The Gators experienced both extremes when it came to special teams in 2015.
Austin Hardin had one of the worst seasons (5-of-14 field goals) in all of college football. Johnny Townsend, on the other hand, was one of the best punters in the conference (No. 2 in average yards per punt). And when other teams had to boot it away, Antonio Callaway brought excitement to the game with his ability to score on any given punt.
After such a miserable season in the kicking game, it’s hardly surprising that newcomer Eddy Pineiro stole the show at the spring game, going 3-of-5 with makes from 56, 52 and 46 yards.
Eddy Pineiro drills a 52-yard field goal and it sounds like the #Gators just won a National Championship here.
— Nick de la Torre (@NickdelaTorreGC) April 8, 2016
Punting average (SEC rank): 44.82 (3)
Kickoff return avg (SEC rank): 21 (7)
Kickoff return TDs (SEC rank): 0 (5)
Punt return avg. (SEC rank): 13.94 (3)
Punt return TDs: (SEC rank): 2 (4)
Kickoff/punt return TDs allowed: 0
Pineiro’s first in-game kick as a Gator will also be his first kick in a football game that counts. While it’s encouraging that the converted soccer player was able to make field goals in game-like situations during the Orange and Blue Debut, kicking in a spring scrimmage in front of a home crowd is not that same as kicking on the road with the game on the line.
Coach Jim McElwain, however, is encouraged by Pineiro’s approach and attitude as the newbie was able to shake off the misses. After failing to convert on kicks of 53 and 54 yards, Pineiro rebounded and made the next one both times.
At least one Gators quarterback is already sold on the new kid with the big leg.
“He’s definitely going to be a weapon,” quarterback Austin Appleby told Saturday Down South in April. “You pretty much just have to cross the 30 and you’ve got points. That’s going to be huge for us going down the stretch.”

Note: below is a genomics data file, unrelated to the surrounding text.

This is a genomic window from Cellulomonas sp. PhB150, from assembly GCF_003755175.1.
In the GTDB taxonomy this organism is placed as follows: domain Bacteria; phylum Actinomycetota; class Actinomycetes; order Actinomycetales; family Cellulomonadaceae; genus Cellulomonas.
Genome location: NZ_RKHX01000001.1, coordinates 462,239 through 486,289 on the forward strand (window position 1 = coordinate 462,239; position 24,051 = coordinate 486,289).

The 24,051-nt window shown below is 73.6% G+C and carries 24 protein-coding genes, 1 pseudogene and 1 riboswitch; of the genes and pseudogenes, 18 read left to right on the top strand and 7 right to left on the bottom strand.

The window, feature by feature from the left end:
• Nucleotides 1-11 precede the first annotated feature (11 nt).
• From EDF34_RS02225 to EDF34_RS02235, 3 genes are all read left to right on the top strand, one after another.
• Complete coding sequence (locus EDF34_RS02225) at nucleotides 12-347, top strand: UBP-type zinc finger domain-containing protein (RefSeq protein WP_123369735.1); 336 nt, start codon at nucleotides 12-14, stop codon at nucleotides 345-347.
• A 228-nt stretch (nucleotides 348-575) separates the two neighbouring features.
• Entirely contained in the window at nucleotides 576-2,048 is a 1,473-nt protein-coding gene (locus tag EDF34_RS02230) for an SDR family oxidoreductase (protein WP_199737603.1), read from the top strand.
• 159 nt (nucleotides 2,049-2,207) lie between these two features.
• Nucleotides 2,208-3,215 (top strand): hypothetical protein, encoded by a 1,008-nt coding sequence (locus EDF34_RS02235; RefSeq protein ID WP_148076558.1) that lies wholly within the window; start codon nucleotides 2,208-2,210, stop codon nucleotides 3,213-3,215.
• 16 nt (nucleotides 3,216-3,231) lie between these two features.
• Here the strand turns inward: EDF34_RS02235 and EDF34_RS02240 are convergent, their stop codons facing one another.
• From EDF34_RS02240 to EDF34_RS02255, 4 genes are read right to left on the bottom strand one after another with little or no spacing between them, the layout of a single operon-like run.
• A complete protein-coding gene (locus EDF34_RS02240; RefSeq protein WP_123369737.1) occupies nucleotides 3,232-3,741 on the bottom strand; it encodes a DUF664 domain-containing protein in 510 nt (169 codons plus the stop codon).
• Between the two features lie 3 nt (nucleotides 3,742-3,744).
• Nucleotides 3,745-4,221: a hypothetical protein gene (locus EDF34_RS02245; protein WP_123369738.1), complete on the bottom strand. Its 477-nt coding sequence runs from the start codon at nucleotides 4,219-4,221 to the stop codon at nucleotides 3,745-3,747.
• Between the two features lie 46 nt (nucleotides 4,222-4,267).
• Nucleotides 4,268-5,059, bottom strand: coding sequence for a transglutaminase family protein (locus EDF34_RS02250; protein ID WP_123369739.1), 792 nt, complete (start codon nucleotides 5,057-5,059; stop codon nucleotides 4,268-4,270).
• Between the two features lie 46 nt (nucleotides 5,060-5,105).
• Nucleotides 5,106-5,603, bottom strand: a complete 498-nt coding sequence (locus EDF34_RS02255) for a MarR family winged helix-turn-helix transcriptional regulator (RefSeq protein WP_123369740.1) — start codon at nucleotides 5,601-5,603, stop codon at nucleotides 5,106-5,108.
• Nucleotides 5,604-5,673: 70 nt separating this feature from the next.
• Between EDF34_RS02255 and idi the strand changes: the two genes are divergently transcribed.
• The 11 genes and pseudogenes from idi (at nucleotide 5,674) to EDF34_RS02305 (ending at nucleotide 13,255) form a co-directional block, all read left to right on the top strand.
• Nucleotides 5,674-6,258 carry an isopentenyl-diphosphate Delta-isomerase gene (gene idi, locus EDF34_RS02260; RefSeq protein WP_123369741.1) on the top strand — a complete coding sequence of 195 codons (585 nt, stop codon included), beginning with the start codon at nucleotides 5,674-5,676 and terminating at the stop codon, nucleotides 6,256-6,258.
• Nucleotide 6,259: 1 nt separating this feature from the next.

If accuracy were to become an issue with Pineiro, there’s a chance that former walk-on Jorge Powell could see some action in shorter kicks this fall. He made 2-of-3 field goals, with a long of 31 yards, and made 10-of-11 extra points in 2015. Powell played in a four-game stretch of the season before tearing his ACL in the LSU game.
It was frequently said, jokingly, that Townsend was Florida’s biggest weapon on offense last season. Unfortunately that looked like less of a joke in the final stretch of the 2015 campaign.
Townsend’s average of 45.4 yards per punt allowed the Gators to at least flip the field when the offense stalled and sputtered. And when a team relies on its defense, like Florida did last season, the field position battle becomes key to staying in the game.
Since Florida has to replace multiple starters at the offensive skill positions, Gators fans should not be surprised if the coaches lean on Townsend to flip the field in tight games again in 2016.
Antonio Callaway has a way of finding the opening field and making people miss him when he has the ball in his hands. It has led to big plays on both offense and the return game.
Callaway’s 15.5 yards per punt return and two touchdowns on the season did not top the SEC, but were good enough for No. 2 in both categories. It’s worth noting that the leaders of both categories – Tennessee CB Cam Sutton (18.7 yards) and former Alabama CB Cyrus Jones (4 TD) – were both college football veterans in 2015 while Callaway was a true freshman.
If Callaway returns to the team this fall (and things appear to be heading in that direction), it’s safe to assume the Gators will generate offense — if not points — on punt returns in 2016. Opposing punters, however, have certainly been advised to kick it away from No. 81.